‘Old Unity’ a sign of congregation’s growth

Article courtesy of the Latrobe Bulletin. See original article here.

Built around 1780, the original Unity Presbyterian Church in Unity Cemetery served the congregation for roughly half a century before the log structure met a fiery end in 1829 when it burned to the ground.

According to information from the Unity Cemetery and Chapel history book, and Mary Lou Townsend, executive director of the Latrobe Area Historical Society, “a young boy stuffing straw into the church’s pot-bellied stove to warm the building” on a freezing cold morning let the fire get out of hand, thus destroying the building.

“Then when it burned and they built the new brick church, it would seat between 300 and 400 people, so it was a large church,” Townsend said. “Even the log church had additions built onto it, so when they built the first brick church, it was fairly large.”

The second church, built in 1830, is now nicknamed “Old Unity.”

The location of this church can be determined by the “contour of the ground,” according to information from the historical society. “The ‘graveyard’ was in the rear of the church. In front and at each side, the ground sloped away slightly and was covered by a growth of tall hickories and some very tall oak trees.”

The new church was very different compared to its log counterpart.

The bricks were a cherry red, and the church had two wide front doors.

Those doors, windows, shutters and all woodwork, inside and out, were always painted white.

The building’s interior was plain, as was customary with early churches built during this time period.

The pews had high backs, with a long, wide, straight aisle on each side from the front door to the rear wall, according to information from the Unity Cemetery and Chapel history book.

Two stoves stood in each aisle, and near each stove there was a tall, massive, octagonal, white pillar to support the ceiling.

One unique feature was the pulpit, “high and narrow and white and formal,” and standing between the front doors and the pews.

The preacher stood with his back to the front doors, and the congregation sat facing those doors.

While the log church represented humble beginnings, the larger church showed how the congregation had grown.

“In the early- to mid-1800s, Unity had one of the largest Presbyterian congregations in the county,” Townsend said. “Most of them were farmers and professionals, and for the time it was considered a fairly wealthy congregation.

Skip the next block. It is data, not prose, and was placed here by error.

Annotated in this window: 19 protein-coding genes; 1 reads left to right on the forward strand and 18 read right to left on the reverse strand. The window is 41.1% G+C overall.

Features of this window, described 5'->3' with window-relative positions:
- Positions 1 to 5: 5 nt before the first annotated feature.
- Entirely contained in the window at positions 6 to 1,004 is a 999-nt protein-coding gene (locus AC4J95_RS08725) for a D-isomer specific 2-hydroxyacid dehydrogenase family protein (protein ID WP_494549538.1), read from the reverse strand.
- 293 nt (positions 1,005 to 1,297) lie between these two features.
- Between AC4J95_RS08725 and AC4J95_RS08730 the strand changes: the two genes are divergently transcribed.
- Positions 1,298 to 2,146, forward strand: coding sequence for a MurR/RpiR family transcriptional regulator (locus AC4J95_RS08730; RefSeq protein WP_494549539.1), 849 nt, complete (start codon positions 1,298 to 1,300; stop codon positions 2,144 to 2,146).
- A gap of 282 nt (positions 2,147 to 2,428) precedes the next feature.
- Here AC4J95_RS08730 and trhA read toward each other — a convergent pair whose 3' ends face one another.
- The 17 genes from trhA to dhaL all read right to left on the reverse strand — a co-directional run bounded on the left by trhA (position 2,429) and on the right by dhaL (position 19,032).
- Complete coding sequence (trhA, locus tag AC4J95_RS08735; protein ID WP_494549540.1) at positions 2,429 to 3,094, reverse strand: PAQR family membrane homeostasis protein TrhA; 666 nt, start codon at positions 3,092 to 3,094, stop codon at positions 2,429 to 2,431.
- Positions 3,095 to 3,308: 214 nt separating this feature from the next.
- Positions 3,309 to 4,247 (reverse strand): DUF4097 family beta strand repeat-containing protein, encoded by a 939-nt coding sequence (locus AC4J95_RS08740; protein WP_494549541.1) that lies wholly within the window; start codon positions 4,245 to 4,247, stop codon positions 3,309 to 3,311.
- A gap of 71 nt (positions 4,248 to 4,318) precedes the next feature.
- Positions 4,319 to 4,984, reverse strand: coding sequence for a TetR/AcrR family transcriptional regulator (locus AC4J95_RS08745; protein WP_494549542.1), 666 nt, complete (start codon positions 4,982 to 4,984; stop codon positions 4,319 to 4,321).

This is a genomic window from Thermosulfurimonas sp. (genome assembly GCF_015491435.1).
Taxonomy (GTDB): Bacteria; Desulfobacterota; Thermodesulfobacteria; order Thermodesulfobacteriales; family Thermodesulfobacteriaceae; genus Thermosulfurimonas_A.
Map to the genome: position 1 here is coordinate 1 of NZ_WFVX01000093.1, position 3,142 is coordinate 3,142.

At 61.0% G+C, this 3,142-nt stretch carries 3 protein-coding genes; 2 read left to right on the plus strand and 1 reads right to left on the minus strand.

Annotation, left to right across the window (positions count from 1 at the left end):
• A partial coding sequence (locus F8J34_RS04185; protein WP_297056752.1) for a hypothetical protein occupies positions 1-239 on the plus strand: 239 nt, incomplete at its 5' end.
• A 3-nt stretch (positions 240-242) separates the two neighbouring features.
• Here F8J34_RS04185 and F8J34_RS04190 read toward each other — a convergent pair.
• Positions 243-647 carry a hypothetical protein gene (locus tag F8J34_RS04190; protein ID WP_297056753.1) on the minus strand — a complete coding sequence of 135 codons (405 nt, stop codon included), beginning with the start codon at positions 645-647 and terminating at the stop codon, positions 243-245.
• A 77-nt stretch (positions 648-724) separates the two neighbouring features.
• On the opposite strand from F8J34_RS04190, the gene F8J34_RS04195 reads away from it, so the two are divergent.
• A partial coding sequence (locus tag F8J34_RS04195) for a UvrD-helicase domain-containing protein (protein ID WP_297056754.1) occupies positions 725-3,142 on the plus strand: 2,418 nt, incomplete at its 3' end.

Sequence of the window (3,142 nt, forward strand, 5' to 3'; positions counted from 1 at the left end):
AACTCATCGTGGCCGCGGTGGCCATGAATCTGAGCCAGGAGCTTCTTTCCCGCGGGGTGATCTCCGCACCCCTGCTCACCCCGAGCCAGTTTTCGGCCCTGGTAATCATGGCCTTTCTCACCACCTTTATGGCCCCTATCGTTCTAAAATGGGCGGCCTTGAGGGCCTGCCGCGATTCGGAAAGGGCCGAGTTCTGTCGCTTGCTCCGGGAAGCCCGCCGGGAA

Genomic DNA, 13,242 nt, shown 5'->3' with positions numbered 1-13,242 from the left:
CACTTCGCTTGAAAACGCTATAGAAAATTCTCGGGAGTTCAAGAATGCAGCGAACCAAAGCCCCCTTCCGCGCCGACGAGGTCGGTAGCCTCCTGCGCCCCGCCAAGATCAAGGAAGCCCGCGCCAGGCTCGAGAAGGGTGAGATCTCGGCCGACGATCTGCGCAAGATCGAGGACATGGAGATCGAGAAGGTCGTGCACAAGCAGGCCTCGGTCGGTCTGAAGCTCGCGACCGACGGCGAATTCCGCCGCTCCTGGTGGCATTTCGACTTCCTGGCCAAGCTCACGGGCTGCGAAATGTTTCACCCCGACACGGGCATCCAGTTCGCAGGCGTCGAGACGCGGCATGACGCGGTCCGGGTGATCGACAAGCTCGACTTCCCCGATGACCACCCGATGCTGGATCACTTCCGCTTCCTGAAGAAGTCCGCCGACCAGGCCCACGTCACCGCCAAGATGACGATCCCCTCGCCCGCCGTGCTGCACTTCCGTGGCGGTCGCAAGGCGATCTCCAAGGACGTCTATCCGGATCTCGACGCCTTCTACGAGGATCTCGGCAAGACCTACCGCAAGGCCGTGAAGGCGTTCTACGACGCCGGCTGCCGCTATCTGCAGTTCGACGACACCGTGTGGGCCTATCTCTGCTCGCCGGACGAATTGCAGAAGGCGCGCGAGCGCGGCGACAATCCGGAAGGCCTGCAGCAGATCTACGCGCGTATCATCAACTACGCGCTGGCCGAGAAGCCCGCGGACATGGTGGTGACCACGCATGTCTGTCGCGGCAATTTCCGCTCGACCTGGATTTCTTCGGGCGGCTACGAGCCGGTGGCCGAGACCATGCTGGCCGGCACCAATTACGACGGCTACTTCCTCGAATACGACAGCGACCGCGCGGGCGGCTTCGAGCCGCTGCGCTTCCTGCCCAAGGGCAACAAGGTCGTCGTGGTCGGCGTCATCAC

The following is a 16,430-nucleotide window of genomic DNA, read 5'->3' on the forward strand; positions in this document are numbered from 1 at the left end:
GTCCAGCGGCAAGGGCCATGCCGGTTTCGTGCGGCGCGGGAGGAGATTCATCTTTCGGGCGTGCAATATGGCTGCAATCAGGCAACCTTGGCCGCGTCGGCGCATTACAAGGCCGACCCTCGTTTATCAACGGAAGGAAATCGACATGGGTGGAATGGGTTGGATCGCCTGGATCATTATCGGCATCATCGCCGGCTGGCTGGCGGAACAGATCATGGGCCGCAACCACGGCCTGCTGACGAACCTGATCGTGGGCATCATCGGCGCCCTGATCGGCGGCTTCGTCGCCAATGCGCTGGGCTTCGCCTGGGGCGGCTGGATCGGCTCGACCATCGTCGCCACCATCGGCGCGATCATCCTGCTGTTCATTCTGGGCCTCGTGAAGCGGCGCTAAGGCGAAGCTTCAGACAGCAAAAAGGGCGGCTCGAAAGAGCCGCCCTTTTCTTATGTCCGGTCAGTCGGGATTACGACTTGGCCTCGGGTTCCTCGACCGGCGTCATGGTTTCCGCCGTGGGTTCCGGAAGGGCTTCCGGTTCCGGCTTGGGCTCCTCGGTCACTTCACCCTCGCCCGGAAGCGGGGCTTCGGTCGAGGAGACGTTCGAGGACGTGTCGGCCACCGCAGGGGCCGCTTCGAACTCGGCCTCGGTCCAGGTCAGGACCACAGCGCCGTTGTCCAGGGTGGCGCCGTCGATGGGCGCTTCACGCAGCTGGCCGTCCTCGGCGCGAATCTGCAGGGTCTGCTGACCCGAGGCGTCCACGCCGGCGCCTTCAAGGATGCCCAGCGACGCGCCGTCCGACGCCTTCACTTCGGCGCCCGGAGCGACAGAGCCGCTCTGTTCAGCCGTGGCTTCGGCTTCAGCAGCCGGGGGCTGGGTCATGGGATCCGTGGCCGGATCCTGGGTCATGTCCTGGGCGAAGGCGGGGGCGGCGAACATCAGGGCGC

“One of the signs of wealth was buggies that they could drive to church, and there were stables nearby where they could keep the horses during the services.”

While records exist identifying those responsible for building the current Unity Chapel, who erected “Old Unity” remains a mystery.

“I don’t know whether it was just members of the congregation who built it because there were no construction companies around,” Townsend said.

“Old Unity” served the congregation for over 40 years.

“By 1873, the congregation had gotten smaller,” Townsend said. “The second church was built when they had 300 to 400 people, but that was before there was a Latrobe. When Latrobe was incorporated as a borough, a lot of the people moved from Unity Township and into town.

“They were some of our first businessmen and industrial leaders and so on, and they started leaving the family farm and looking for something in town. That took us to the Rev. (Noah Halleck) Gillette, who started a mission church that grew into the Latrobe Presbyterian Church.”

The mission church was built in town at 343 Main St. in 1857. A separate church – the Latrobe Presbyterian Church – was formed on March 1, 1869. It had 110 members, according to information from the historical society, chiefly from Unity.

“The church also needed repairs,” Townsend said, “and rather than putting money into repairing a church that was bigger than what they needed, they built Unity Chapel.”

During a June 6, 1873, congregational meeting, among the motions made and carried indicated that the membership identified the “Old Unity” church “building as unsafe,” and decided “that we do not attempt to repair it, and that we take measures to build a new church.”

A new red brick church – referred to today at Unity Chapel – was built in 1874 and still stands.